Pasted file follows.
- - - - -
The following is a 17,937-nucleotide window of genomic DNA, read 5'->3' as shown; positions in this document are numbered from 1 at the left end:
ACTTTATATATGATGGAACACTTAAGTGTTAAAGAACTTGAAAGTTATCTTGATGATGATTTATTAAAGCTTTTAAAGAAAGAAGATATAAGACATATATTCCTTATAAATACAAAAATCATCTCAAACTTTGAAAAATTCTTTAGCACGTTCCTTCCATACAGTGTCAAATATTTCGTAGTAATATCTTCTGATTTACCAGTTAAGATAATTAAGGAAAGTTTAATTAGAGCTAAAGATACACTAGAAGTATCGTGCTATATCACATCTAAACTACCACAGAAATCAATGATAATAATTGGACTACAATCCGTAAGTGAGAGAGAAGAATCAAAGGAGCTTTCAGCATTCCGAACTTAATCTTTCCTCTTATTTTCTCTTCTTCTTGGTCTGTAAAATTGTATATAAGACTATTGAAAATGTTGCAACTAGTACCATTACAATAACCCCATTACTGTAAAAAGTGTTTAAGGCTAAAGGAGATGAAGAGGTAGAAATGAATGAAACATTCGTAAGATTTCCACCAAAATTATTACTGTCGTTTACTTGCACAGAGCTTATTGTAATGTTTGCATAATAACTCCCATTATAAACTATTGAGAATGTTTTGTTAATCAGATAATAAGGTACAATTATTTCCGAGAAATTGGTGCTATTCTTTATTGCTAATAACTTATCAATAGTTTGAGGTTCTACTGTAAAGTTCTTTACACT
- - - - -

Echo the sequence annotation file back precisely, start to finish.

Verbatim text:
The following is a 17,937-nucleotide window of genomic DNA, read 5'->3' as shown; positions in this document are numbered from 1 at the left end:
ACTTTATATATGATGGAACACTTAAGTGTTAAAGAACTTGAAAGTTATCTTGATGATGATTTATTAAAGCTTTTAAAGAAAGAAGATATAAGACATATATTCCTTATAAATACAAAAATCATCTCAAACTTTGAAAAATTCTTTAGCACGTTCCTTCCATACAGTGTCAAATATTTCGTAGTAATATCTTCTGATTTACCAGTTAAGATAATTAAGGAAAGTTTAATTAGAGCTAAAGATACACTAGAAGTATCGTGCTATATCACATCTAAACTACCACAGAAATCAATGATAATAATTGGACTACAATCCGTAAGTGAGAGAGAAGAATCAAAGGAGCTTTCAGCATTCCGAACTTAATCTTTCCTCTTATTTTCTCTTCTTCTTGGTCTGTAAAATTGTATATAAGACTATTGAAAATGTTGCAACTAGTACCATTACAATAACCCCATTACTGTAAAAAGTGTTTAAGGCTAAAGGAGATGAAGAGGTAGAAATGAATGAAACATTCGTAAGATTTCCACCAAAATTATTACTGTCGTTTACTTGCACAGAGCTTATTGTAATGTTTGCATAATAACTCCCATTATAAACTATTGAGAATGTTTTGTTAATCAGATAATAAGGTACAATTATTTCCGAGAAATTGGTGCTATTCTTTATTGCTAATAACTTATCAATAGTTTGAGGTTCTACTGTAAAGTTCTTTACACT